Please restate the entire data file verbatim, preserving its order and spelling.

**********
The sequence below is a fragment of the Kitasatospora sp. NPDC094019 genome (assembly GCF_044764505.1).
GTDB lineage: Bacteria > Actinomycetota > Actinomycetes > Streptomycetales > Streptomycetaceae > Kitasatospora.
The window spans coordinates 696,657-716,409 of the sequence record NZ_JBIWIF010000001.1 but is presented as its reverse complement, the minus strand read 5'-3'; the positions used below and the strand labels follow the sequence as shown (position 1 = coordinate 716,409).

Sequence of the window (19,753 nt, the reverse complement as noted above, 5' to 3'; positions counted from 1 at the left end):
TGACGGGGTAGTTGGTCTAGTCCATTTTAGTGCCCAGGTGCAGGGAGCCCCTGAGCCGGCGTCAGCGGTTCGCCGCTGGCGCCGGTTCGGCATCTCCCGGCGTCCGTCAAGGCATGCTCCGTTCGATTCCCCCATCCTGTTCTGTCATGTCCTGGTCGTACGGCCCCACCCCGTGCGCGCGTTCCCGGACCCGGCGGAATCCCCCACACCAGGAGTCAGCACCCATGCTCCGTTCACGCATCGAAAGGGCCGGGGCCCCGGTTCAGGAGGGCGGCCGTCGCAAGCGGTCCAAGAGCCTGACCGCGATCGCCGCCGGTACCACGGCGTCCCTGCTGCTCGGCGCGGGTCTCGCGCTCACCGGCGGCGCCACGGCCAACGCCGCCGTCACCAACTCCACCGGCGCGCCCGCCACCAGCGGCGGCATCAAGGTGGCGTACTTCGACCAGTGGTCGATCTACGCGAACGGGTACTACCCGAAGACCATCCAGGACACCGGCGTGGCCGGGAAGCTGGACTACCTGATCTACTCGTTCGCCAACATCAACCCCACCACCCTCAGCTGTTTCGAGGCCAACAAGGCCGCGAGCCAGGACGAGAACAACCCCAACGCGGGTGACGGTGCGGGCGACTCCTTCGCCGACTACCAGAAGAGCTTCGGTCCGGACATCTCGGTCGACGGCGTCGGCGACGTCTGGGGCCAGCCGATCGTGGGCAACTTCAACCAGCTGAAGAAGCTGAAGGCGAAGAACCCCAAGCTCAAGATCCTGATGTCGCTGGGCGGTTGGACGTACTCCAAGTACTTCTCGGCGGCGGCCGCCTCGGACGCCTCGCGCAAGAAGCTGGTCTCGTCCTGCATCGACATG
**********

The sequence below is a fragment of the Kitasatospora sp. NPDC094019 genome (assembly GCF_044764505.1).
GTDB lineage: Bacteria > Actinomycetota > Actinomycetes > Streptomycetales > Streptomycetaceae > Kitasatospora.
The window spans coordinates 696,657-716,409 of the sequence record NZ_JBIWIF010000001.1 but is presented as its reverse complement, the minus strand read 5'-3'; the positions used below and the strand labels follow the sequence as shown (position 1 = coordinate 716,409).

Sequence of the window (19,753 nt, the reverse complement as noted above, 5' to 3'; positions counted from 1 at the left end):
TGACGGGGTAGTTGGTCTAGTCCATTTTAGTGCCCAGGTGCAGGGAGCCCCTGAGCCGGCGTCAGCGGTTCGCCGCTGGCGCCGGTTCGGCATCTCCCGGCGTCCGTCAAGGCATGCTCCGTTCGATTCCCCCATCCTGTTCTGTCATGTCCTGGTCGTACGGCCCCACCCCGTGCGCGCGTTCCCGGACCCGGCGGAATCCCCCACACCAGGAGTCAGCACCCATGCTCCGTTCACGCATCGAAAGGGCCGGGGCCCCGGTTCAGGAGGGCGGCCGTCGCAAGCGGTCCAAGAGCCTGACCGCGATCGCCGCCGGTACCACGGCGTCCCTGCTGCTCGGCGCGGGTCTCGCGCTCACCGGCGGCGCCACGGCCAACGCCGCCGTCACCAACTCCACCGGCGCGCCCGCCACCAGCGGCGGCATCAAGGTGGCGTACTTCGACCAGTGGTCGATCTACGCGAACGGGTACTACCCGAAGACCATCCAGGACACCGGCGTGGCCGGGAAGCTGGACTACCTGATCTACTCGTTCGCCAACATCAACCCCACCACCCTCAGCTGTTTCGAGGCCAACAAGGCCGCGAGCCAGGACGAGAACAACCCCAACGCGGGTGACGGTGCGGGCGACTCCTTCGCCGACTACCAGAAGAGCTTCGGTCCGGACATCTCGGTCGACGGCGTCGGCGACGTCTGGGGCCAGCCGATCGTGGGCAACTTCAACCAGCTGAAGAAGCTGAAGGCGAAGAACCCCAAGCTCAAGATCCTGATGTCGCTGGGCGGTTGGACGTACTCCAAGTACTTCTCGGCGGCGGCCGCCTCGGACGCCTCGCGCAAGAAGCTGGTCTCGTCCTGCATCGACATG